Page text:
One distinguishing characteristic of our church today in the Western world is that we are a grieving church. We live in a certain sadness, somewhere between a death and a new Pentecost, more than a little confused by resurrected life that we’ve not seen before, longing for what used to be, grieving.

What are we grieving? What have we lost?

Essentially we are grieving four things: i) A certain lost innocence, a golden age, a lost virginity; ii) a lost unity, a painful division within the church, an emotional apartheid; iii) a lost child, our child that has become adolescent, post-religious culture, and iv) a lost wholeness among the people, the grief of our people.

We are grieving a lost innocence. More superficially, we feel this as we experience the recent scandals within the church, sexual misconduct by some priests and bishops, financial impropriety and abuse of power by some church leaders, and other such things which have all but shattered the image of the church as the unsullied bride of Christ that does no wrong and has done no wrong.

Recent studies in church history have helped intensify this as they show that the church’s long history of grace is colored through all those years by a long history of sin.

But, painful as this is, it is not what is cutting deepest here. Less visible, less expressed, but more wounding, is the sense of having lost a deep security, the sense that we had the high moral ground, that we were the cognitive majority (so many millions of us can’t be wrong!), that we were having an affair with real existent virtues, and that our ecclesial structures, moral codes, and cherished ways of doing things, our cherished rights and wrongs, truly mediated grace.

We had faith in the tradition. Today what is in doubt is the goodness of that tradition. An innocence, a virginity, has been lost. This does not come without grief. We are grieving a painful division within the church and society. I doubt that there has been any time since the Reformation that the Roman Catholic Church has been so painfully divided emotionally.

In some places we, in fact, have two emotional communities, so divided are we by different theologies, ideologies, and spiritualities. We live in emotional apartheid. Different ideological communities are living apart. Such is our church today.

Division within the church is not new. Christ held true on his promise that he would bring fire to the earth. The difference today is that the division is not between the sincere and the insincere, the good and the bad, the committed and the non-committed. Today, too often, the sincere are divided from the sincere, the good from the good, the committed from the committed.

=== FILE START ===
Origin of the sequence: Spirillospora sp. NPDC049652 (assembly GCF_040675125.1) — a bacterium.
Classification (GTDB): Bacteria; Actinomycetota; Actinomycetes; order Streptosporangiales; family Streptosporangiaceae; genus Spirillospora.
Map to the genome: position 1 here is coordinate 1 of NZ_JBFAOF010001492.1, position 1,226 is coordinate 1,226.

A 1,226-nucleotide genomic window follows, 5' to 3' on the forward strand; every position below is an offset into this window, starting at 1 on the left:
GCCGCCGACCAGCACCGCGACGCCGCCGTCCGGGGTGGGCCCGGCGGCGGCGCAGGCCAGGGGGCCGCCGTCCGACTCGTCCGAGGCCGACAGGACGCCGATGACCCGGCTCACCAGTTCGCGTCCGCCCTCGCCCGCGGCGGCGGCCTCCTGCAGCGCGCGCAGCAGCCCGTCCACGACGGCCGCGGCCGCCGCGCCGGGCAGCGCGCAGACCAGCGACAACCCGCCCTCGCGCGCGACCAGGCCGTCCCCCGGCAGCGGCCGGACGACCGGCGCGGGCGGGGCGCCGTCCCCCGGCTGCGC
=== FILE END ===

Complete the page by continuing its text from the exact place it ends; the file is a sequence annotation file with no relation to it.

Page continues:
When good people can no longer be in community together, not even to mention respectful dialogue with each other, there are only two options: anger or sadness—and anger is just another form of sadness. We are a grieving church.

We are grieving a lost child. What is at issue here can best be expressed in an image: Western culture is to us, the church, much like an adolescent child is to its parents. We gave it birth, helped raise it, and now, with a fierceness and an anger that do not seem justifiable, it is asserting its independence from us, accusing us of being bad parents, and claiming it can find life only by moving away from us—and all this without acknowledging its debt to us.

Like parents too we fear for its life even as we envy its youth, power and daring, and resent its independence. Like parents, we feel a sadness. The child has left home, rejecting many cherished values in that exit. It is slipping away from us, daily becoming more post-Christian. To not admit a certain sadness about this is to be in denial.

Finally, we are grieving the grief of our people. Western society is, in large measure, despondent and suffering from every kind of brokenness. There is anger and frustration among women; depression and alienation among men. Brokenness, not wholeness, is the rule.

More and more it is the exception for someone to not come from a broken home, a broken marriage, a series of broken relationships and a background of sexual abuse. We are a society of the wounded and we bring this to our churches and this colors all of church life. We are a grieving church.

But that’s the death part. There’s another side, a resurrected Christ is already moving about and making appearances. We need to cry our tears, otherwise our hearts will harden, but we also need to gather in upper rooms and pray together until new tongues of fire put grief far behind.